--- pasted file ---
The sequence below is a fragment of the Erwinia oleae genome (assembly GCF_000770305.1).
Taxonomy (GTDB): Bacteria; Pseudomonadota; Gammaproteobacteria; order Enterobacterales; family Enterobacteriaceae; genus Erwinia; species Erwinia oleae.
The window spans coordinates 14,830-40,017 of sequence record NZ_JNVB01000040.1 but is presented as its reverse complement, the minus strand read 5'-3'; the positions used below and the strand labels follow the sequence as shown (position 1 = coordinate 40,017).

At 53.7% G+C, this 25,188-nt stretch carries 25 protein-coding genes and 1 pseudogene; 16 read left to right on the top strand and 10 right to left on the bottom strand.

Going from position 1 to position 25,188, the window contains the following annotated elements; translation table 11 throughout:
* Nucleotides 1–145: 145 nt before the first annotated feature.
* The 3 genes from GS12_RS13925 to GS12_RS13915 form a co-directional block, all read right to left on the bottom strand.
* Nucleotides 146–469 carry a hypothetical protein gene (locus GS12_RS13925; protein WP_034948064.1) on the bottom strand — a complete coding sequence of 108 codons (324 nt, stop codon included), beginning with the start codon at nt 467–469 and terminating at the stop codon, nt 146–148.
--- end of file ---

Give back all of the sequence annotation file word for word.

The sequence below is a fragment of the Erwinia oleae genome (assembly GCF_000770305.1).
Taxonomy (GTDB): Bacteria; Pseudomonadota; Gammaproteobacteria; order Enterobacterales; family Enterobacteriaceae; genus Erwinia; species Erwinia oleae.
The window spans coordinates 14,830-40,017 of sequence record NZ_JNVB01000040.1 but is presented as its reverse complement, the minus strand read 5'-3'; the positions used below and the strand labels follow the sequence as shown (position 1 = coordinate 40,017).

At 53.7% G+C, this 25,188-nt stretch carries 25 protein-coding genes and 1 pseudogene; 16 read left to right on the top strand and 10 right to left on the bottom strand.

Going from position 1 to position 25,188, the window contains the following annotated elements; translation table 11 throughout:
* Nucleotides 1–145: 145 nt before the first annotated feature.
* The 3 genes from GS12_RS13925 to GS12_RS13915 form a co-directional block, all read right to left on the bottom strand.
* Nucleotides 146–469 carry a hypothetical protein gene (locus GS12_RS13925; protein WP_034948064.1) on the bottom strand — a complete coding sequence of 108 codons (324 nt, stop codon included), beginning with the start codon at nt 467–469 and terminating at the stop codon, nt 146–148.